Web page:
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Communicative cultural techniques such as reading and writing are the basis of every complex society. The research focus "Kulturtechniken und ihre Medialisierung" (english: cultural techniques and their medialization" has been requested in the framework of the competition proceeding "LOEWE ─ Landes-Offensive zur Entwicklung Wissenschaftlich-ökonomischer Exzellenz". It addresses the change of cultural techniques, its effects on "cultural products" and the constant adaption of their socio-cultural handling. This is supposed to be investigated from the perspective of medialization. Approaches from linguistics, cultural studies, sociology and science of history are being combined.
 



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The project "Gaze-based Communication" (GazeCom) is supported by the European Commission within the Information Society Technologies (IST) priority of the 6th Framework Programme. Our objectives are to (i) show that gaze guidance has a high impact on what is perceived and communicated effectively; (ii) advance the level of understanding of the human visual system to the point where gaze guidance becomes feasible, and (iii) build prototype systems that exploit these insights and demonstrate the potential for applications. If these objectives can be reached, we believe the resulting technology will fundamentally change the way in which information can be communicated in the future information society.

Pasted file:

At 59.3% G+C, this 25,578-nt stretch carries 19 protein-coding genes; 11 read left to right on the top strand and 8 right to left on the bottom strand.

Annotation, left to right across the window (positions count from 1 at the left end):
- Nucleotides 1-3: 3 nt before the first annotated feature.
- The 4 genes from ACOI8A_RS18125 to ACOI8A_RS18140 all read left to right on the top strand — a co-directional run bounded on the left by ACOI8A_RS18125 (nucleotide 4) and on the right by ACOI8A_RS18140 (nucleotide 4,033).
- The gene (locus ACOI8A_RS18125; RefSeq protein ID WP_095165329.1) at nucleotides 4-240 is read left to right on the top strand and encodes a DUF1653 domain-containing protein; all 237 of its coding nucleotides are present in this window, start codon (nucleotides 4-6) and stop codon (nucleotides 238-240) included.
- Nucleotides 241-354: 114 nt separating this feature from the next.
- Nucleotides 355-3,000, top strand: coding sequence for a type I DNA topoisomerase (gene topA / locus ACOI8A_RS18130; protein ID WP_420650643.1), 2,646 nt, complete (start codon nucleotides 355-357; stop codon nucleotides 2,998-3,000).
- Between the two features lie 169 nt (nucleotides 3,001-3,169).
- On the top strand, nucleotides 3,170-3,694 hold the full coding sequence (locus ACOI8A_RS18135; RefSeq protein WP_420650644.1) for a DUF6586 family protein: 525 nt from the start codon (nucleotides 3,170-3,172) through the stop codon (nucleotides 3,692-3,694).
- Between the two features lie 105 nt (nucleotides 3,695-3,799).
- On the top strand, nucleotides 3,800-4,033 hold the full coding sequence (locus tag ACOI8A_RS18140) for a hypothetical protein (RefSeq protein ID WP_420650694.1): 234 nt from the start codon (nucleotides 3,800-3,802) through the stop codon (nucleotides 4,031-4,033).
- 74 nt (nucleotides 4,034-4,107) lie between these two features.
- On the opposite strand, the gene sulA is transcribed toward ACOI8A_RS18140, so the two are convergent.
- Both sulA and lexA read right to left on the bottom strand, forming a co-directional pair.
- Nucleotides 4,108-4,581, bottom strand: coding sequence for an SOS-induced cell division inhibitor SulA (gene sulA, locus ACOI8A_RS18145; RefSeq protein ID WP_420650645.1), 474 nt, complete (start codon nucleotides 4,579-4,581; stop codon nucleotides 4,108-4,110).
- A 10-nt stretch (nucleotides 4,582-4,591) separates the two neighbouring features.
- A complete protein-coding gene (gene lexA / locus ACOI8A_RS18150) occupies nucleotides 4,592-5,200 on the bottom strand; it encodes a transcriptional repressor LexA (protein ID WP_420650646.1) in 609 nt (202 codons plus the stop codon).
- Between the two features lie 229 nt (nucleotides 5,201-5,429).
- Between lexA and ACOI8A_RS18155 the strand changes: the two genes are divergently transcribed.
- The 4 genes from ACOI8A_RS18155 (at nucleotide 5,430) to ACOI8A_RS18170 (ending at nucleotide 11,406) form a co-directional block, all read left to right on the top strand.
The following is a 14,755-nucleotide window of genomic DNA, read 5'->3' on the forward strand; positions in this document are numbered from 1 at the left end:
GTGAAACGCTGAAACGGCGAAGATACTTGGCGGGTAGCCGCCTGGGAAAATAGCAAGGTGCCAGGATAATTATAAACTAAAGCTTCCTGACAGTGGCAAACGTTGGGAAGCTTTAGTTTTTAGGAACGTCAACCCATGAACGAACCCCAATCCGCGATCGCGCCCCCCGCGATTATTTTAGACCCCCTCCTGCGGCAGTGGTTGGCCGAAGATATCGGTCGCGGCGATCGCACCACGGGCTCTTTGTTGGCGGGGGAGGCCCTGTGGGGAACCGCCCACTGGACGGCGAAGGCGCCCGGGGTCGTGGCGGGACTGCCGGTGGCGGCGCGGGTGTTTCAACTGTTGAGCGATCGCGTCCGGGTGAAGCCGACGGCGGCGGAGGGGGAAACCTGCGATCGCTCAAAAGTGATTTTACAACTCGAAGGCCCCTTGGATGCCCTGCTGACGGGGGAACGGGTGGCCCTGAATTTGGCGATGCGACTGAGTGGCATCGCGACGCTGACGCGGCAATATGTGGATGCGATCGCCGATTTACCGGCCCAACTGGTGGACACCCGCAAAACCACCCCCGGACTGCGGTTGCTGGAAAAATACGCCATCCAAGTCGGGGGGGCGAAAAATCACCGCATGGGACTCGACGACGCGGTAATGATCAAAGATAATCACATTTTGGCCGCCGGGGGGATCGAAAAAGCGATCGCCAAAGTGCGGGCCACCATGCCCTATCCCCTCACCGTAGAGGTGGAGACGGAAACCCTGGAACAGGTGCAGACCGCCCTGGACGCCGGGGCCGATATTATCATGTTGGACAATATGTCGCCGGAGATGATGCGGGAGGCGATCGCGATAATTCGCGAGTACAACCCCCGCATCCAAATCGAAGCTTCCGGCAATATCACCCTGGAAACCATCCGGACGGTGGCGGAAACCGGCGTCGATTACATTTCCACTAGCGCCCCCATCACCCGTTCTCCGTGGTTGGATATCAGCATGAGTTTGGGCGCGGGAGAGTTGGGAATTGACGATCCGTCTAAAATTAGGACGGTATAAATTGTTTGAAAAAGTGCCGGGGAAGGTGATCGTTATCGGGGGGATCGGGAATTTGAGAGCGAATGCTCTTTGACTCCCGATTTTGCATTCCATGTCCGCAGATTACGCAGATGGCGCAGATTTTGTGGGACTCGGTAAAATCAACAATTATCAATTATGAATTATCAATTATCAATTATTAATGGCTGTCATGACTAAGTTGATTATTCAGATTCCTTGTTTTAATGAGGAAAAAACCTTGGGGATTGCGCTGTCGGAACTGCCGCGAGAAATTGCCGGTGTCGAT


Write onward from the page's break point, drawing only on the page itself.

The European Summer School exposes young vision researchers—at the late pre-doctoral or early post-doctoral level—to the principal methods and seminal issues of contemporary visual neuroscience. In addition, it seeks to build a basic fluency in the emerging lingua franca of computational neuroscience. The range of topics is broad, literally from spikes to awareness, and the pace correspondingly brisk. This intensive experience should allow participants take a broader view of, and make more informed decisions about, their future research direction.

The European Summer School is taught by leading researchers in neurobiology, neuropsychology, psychophysics, and theoretical neuroscience. Two thematically related topics are covered each day, with approximately 3 hours allotted to each (including discussion time). An after-dinner discussion provides an opportunity to contrast and compare the day’s lectures. In addition, students pursue computational and theoretical projects (based on Matlab) during the afternoon, to experiment with key concepts and techniques of computational neuroscience.

   




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DFG